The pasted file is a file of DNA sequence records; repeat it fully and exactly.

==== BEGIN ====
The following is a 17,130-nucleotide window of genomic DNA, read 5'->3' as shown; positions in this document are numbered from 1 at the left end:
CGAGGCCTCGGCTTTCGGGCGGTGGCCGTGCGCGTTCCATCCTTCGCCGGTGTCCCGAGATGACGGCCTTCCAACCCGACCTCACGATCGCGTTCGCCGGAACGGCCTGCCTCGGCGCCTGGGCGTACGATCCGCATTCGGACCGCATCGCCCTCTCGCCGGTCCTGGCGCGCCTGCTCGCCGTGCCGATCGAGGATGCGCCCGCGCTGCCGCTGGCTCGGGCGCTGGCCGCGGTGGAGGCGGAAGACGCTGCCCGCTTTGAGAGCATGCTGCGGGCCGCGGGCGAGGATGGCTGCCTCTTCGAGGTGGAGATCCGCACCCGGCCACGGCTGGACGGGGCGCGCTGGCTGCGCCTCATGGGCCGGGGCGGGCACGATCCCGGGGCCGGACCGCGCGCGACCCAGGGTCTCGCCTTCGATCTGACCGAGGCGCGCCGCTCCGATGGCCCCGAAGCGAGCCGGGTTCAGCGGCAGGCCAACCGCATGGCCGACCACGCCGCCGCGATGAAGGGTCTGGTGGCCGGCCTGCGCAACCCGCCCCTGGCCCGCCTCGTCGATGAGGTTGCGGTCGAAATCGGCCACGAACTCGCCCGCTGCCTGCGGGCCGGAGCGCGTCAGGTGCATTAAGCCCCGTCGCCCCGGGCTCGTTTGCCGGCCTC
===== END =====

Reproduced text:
The following is a 17,130-nucleotide window of genomic DNA, read 5'->3' as shown; positions in this document are numbered from 1 at the left end:
CGAGGCCTCGGCTTTCGGGCGGTGGCCGTGCGCGTTCCATCCTTCGCCGGTGTCCCGAGATGACGGCCTTCCAACCCGACCTCACGATCGCGTTCGCCGGAACGGCCTGCCTCGGCGCCTGGGCGTACGATCCGCATTCGGACCGCATCGCCCTCTCGCCGGTCCTGGCGCGCCTGCTCGCCGTGCCGATCGAGGATGCGCCCGCGCTGCCGCTGGCTCGGGCGCTGGCCGCGGTGGAGGCGGAAGACGCTGCCCGCTTTGAGAGCATGCTGCGGGCCGCGGGCGAGGATGGCTGCCTCTTCGAGGTGGAGATCCGCACCCGGCCACGGCTGGACGGGGCGCGCTGGCTGCGCCTCATGGGCCGGGGCGGGCACGATCCCGGGGCCGGACCGCGCGCGACCCAGGGTCTCGCCTTCGATCTGACCGAGGCGCGCCGCTCCGATGGCCCCGAAGCGAGCCGGGTTCAGCGGCAGGCCAACCGCATGGCCGACCACGCCGCCGCGATGAAGGGTCTGGTGGCCGGCCTGCGCAACCCGCCCCTGGCCCGCCTCGTCGATGAGGTTGCGGTCGAAATCGGCCACGAACTCGCCCGCTGCCTGCGGGCCGGAGCGCGTCAGGTGCATTAAGCCCCGTCGCCCCGGGCTCGTTTGCCGGCCTC